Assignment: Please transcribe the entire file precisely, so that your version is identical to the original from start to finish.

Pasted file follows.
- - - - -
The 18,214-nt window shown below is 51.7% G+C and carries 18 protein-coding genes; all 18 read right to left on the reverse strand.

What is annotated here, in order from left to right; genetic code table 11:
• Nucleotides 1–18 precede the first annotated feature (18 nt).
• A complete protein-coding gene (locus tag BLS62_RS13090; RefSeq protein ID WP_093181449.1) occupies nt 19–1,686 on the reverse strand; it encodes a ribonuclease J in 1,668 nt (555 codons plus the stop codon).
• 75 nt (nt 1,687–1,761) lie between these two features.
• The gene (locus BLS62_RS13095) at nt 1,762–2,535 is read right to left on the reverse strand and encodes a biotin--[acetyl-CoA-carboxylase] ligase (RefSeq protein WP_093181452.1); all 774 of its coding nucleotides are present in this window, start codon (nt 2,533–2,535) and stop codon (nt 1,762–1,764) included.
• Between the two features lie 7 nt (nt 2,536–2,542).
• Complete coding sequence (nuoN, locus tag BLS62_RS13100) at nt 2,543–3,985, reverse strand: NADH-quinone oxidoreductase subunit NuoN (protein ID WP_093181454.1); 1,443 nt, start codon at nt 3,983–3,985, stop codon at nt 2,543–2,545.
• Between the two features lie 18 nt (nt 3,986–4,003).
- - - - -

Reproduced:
The 18,214-nt window shown below is 51.7% G+C and carries 18 protein-coding genes; all 18 read right to left on the reverse strand.

What is annotated here, in order from left to right; genetic code table 11:
• Nucleotides 1–18 precede the first annotated feature (18 nt).
• A complete protein-coding gene (locus tag BLS62_RS13090; RefSeq protein ID WP_093181449.1) occupies nt 19–1,686 on the reverse strand; it encodes a ribonuclease J in 1,668 nt (555 codons plus the stop codon).
• 75 nt (nt 1,687–1,761) lie between these two features.
• The gene (locus BLS62_RS13095) at nt 1,762–2,535 is read right to left on the reverse strand and encodes a biotin--[acetyl-CoA-carboxylase] ligase (RefSeq protein WP_093181452.1); all 774 of its coding nucleotides are present in this window, start codon (nt 2,533–2,535) and stop codon (nt 1,762–1,764) included.
• Between the two features lie 7 nt (nt 2,536–2,542).
• Complete coding sequence (nuoN, locus tag BLS62_RS13100) at nt 2,543–3,985, reverse strand: NADH-quinone oxidoreductase subunit NuoN (protein ID WP_093181454.1); 1,443 nt, start codon at nt 3,983–3,985, stop codon at nt 2,543–2,545.
• Between the two features lie 18 nt (nt 3,986–4,003).